• prosaic •
pro-zay-ik • Hear it!
Part of Speech: Adjective
Meaning: 1. Having the characteristics of prose as opposed to poetry. 2. Dull, pedestrian, commonplace, unimaginative.
Notes: Despite the efforts of legions of excellent novelists, prose has been tainted permanently with connotations of dullness and the commonplace that have taken over the meaning of today's word. This pejorativity has even leaked onto prosaist "writer of prose, prosaic person" to the point that a new term for a prose writer had to be acquired (from the French, as usual): prosateur. All the qualitative nouns bear the same stigma: prosaism, prosaicness, and prosaicalness all refer to dullness and boredom.
In Play: Today's Good Word has long since bolted the literary arena to romp about the general vocabulary of English: "Lida Lott came in a prosaic gray suit to help convince voters of her political savvy and gravitas." So now anything bereft of romance, beauty, and excitement may be said to be prosaic: "After jumping naked into the fountain downtown in an attempt to escape his prosaic life, Ralph found himself living an even more prosaic life in prison."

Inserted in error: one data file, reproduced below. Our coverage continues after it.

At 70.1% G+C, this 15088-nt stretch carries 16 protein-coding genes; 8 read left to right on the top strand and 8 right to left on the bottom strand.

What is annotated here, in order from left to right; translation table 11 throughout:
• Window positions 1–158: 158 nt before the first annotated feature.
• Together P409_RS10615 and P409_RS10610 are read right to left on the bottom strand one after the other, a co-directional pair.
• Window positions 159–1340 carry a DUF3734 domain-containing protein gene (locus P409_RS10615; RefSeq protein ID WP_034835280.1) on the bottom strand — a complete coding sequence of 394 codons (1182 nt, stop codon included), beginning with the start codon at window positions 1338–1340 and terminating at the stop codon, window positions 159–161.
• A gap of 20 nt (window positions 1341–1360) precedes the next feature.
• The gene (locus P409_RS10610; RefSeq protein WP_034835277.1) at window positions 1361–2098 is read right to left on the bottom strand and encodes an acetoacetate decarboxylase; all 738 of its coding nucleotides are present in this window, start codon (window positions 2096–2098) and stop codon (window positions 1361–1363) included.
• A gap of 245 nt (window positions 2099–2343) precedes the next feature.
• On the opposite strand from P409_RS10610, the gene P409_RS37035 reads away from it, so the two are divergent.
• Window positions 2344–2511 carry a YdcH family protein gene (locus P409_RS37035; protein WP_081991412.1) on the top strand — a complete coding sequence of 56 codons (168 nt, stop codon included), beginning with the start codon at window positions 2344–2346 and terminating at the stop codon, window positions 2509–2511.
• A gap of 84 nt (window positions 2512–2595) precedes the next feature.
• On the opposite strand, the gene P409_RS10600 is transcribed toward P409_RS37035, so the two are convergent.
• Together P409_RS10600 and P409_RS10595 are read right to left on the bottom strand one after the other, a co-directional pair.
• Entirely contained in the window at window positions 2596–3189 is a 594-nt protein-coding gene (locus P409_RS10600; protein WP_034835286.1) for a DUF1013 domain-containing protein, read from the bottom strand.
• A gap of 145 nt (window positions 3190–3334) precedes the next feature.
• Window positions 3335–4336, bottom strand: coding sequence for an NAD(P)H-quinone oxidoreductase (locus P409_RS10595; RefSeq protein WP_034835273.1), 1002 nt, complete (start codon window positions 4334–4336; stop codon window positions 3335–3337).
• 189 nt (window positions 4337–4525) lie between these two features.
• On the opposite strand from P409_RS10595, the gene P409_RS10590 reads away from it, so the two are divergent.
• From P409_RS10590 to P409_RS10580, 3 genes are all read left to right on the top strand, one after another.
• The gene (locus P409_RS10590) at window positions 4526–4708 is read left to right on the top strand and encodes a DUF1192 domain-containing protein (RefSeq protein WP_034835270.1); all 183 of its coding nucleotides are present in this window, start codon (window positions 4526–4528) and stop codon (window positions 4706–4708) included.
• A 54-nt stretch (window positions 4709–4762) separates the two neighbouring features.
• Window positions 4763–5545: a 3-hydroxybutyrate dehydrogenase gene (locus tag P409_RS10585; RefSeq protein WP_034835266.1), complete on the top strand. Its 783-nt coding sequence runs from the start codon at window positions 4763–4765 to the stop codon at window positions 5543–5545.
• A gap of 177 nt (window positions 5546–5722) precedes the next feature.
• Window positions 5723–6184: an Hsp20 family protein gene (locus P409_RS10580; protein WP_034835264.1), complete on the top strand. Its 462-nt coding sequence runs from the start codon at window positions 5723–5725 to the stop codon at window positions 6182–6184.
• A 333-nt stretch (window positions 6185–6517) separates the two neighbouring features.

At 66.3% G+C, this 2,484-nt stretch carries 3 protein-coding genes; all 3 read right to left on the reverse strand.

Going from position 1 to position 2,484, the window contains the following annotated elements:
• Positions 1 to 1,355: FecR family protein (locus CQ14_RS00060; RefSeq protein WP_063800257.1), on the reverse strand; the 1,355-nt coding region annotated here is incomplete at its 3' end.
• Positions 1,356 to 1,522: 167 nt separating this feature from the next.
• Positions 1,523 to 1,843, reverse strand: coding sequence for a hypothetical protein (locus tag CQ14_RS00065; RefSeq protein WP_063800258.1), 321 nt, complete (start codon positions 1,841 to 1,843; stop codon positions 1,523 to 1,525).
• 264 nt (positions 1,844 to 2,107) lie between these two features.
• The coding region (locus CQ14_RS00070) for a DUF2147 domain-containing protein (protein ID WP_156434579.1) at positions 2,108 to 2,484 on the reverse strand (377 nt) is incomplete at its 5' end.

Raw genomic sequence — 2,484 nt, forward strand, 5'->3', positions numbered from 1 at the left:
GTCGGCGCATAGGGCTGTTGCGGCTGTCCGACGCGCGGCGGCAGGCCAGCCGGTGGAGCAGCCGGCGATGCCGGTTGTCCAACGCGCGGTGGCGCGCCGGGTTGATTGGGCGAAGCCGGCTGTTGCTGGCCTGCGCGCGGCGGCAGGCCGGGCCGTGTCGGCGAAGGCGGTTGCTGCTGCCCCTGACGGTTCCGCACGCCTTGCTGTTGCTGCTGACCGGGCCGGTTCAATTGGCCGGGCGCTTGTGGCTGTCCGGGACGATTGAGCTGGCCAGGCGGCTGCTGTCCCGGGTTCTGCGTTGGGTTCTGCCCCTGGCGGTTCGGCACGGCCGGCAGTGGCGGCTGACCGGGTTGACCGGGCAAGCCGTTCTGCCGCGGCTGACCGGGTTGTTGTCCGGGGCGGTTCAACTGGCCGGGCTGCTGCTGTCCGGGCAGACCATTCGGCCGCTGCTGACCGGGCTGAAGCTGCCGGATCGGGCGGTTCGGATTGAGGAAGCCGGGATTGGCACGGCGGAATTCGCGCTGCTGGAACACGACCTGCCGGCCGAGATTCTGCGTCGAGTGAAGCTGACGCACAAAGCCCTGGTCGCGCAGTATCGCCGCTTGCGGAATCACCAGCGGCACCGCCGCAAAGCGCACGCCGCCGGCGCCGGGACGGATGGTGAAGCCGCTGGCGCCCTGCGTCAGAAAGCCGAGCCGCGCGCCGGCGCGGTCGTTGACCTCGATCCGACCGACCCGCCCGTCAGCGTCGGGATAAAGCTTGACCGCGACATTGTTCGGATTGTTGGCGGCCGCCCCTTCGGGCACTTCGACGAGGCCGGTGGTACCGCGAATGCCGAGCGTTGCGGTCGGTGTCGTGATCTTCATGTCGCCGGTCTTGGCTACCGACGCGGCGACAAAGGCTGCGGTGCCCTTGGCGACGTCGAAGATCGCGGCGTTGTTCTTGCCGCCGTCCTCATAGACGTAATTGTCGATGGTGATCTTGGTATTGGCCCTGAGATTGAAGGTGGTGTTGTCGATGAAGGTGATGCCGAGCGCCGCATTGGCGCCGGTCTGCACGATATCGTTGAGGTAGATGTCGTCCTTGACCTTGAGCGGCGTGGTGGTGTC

Word History: Today's Good Word came from Latin prosaicus "proselike", the adjective of prosa "straightforward (discourse)", the feminine of prosus, a reduction of proversus "turned forward", the past participle of provertere "to turn forward". This verb comprises pro "forward" + vertere "to turn". The original word that became vert- in Latin became the adverbial suffix -ward in such words as northward and homeward in English. In Russian it hardly changed: vertet' "to turn, rotate, spin". (We now turn to Lew Jury to thank him in terms, we hope, are not prosaic for suggesting today's very Good Word.)
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